Kansas, Arizona Laws Requiring Voters Prove Citizenship Upheld
TOPEKA, Kan. — Federal officials must help Kansas and Arizona enforce laws requiring new voters to document their U.S. citizenship, a federal judge ruled, in a decision that could encourage other Republican-led states to consider similar policies.
U.S. District Judge Eric Melgren in Wichita, Kan., ordered the U.S. Election Assistance Commission to immediately modify a national voter registration form to add special instructions for Arizona and Kansas residents about their states’ proof-of-citizenship requirements.
Both require new voters to provide a birth certificate, passport or other documentation to prove their U.S. citizenship to election officials. The federal registration form requires only that prospective voters sign a statement declaring they are citizens.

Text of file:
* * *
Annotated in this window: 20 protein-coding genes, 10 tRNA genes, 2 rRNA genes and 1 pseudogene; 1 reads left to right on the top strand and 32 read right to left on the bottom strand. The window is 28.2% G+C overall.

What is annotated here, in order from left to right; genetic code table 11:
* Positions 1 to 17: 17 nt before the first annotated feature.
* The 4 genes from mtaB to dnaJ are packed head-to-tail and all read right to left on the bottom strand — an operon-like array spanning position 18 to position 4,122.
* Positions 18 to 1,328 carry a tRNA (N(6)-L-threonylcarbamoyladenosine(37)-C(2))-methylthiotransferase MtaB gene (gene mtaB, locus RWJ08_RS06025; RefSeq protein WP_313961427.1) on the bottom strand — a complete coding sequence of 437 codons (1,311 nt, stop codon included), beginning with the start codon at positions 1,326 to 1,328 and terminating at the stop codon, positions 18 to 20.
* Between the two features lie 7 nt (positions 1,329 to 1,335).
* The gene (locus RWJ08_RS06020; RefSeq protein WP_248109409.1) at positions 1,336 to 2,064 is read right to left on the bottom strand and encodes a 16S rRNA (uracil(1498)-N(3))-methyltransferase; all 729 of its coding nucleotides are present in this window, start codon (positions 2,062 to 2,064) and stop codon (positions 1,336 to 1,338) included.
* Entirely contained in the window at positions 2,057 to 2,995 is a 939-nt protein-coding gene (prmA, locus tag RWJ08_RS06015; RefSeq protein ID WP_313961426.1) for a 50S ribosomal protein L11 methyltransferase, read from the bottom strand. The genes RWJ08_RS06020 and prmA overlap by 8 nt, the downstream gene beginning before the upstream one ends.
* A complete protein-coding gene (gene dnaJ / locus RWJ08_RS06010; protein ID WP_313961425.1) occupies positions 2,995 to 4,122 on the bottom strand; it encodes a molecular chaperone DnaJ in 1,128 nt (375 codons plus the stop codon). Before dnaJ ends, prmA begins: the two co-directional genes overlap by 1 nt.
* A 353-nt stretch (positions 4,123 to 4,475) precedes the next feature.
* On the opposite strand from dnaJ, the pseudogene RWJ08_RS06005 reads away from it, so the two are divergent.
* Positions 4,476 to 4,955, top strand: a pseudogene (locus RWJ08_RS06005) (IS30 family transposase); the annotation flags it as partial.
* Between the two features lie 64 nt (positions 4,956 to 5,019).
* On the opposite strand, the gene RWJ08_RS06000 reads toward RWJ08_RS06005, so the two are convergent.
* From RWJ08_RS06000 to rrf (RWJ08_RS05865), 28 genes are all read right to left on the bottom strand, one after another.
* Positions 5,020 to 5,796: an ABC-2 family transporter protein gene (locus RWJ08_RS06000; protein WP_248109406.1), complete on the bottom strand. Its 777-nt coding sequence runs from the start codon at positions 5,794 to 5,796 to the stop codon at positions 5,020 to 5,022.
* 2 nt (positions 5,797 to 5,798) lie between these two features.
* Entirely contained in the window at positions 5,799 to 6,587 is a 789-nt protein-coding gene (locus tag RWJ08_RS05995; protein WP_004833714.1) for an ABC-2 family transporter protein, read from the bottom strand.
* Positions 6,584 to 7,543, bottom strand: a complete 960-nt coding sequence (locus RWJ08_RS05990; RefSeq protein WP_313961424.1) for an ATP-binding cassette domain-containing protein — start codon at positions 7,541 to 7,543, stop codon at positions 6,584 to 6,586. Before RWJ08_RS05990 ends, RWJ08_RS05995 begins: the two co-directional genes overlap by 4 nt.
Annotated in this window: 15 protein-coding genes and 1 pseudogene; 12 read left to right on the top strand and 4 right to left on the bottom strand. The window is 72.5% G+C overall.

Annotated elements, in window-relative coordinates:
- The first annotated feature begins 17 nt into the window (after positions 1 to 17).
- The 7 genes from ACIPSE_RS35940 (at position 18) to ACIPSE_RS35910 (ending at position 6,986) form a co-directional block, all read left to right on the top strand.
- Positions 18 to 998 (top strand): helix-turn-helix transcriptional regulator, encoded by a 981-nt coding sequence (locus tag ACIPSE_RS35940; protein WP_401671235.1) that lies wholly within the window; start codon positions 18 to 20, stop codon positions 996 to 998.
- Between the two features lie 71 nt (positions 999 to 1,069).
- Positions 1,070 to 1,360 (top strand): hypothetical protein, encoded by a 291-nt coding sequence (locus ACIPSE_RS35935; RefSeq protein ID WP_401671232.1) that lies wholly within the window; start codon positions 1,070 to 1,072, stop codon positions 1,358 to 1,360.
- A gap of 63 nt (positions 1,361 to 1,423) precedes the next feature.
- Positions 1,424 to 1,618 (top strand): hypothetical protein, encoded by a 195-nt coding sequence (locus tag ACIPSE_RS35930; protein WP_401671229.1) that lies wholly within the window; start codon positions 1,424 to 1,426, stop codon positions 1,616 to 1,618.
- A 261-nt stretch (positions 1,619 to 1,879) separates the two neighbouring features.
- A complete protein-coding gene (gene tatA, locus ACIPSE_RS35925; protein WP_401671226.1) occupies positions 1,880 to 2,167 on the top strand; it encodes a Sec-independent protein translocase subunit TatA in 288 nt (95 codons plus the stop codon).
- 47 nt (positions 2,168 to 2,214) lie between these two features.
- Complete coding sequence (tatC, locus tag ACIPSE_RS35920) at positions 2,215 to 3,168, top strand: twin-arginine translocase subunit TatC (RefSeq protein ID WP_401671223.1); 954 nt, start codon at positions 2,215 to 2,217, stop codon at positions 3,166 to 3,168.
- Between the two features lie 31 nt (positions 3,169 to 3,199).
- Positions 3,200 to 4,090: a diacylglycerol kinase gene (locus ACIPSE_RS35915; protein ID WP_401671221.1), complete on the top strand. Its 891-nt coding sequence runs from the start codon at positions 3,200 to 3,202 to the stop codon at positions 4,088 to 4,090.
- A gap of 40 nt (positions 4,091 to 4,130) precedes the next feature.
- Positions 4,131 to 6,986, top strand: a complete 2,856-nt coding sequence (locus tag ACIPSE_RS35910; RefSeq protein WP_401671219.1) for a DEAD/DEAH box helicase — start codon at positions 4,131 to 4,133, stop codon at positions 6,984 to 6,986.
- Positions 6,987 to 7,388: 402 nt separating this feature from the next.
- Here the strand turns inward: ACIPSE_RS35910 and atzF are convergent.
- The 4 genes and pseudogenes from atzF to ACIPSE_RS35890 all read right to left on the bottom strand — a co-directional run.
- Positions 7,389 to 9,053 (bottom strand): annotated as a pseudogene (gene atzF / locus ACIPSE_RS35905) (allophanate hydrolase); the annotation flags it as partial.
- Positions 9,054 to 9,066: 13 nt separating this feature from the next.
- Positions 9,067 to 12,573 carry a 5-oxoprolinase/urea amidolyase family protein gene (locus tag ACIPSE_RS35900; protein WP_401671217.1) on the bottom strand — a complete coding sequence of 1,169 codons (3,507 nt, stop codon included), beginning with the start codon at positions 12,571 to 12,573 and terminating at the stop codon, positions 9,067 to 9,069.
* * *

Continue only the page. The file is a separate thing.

Kansas and Arizona asked the federal agency for state-specific modifications, but it refused. The states and their top elected officials — Secretaries of State Kris Kobach of Kansas and Ken Bennett of Arizona, both conservative Republicans — sued the agency last year.
Most voters in both states register with state forms, but their officials said the availability of the federal form created a loophole in enforcement of proof-of-citizenship requirements. Supporters argue the requirements preclude voter fraud by preventing noncitizens from voting, particularly those in the country illegally.
Arizona enacted its proof-of-citizenship requirement by voter initiative in 2004, and Alabama, Georgia and Kansas followed with similar laws. Kansas’ rule took effect last year.
Critics of such laws view them as suppressing voter participation. They also said the federal National Voter Registration Act, enacted in the 1990s, was meant to simplify registration across the country and allowed federal officials to reject a modification of the national form.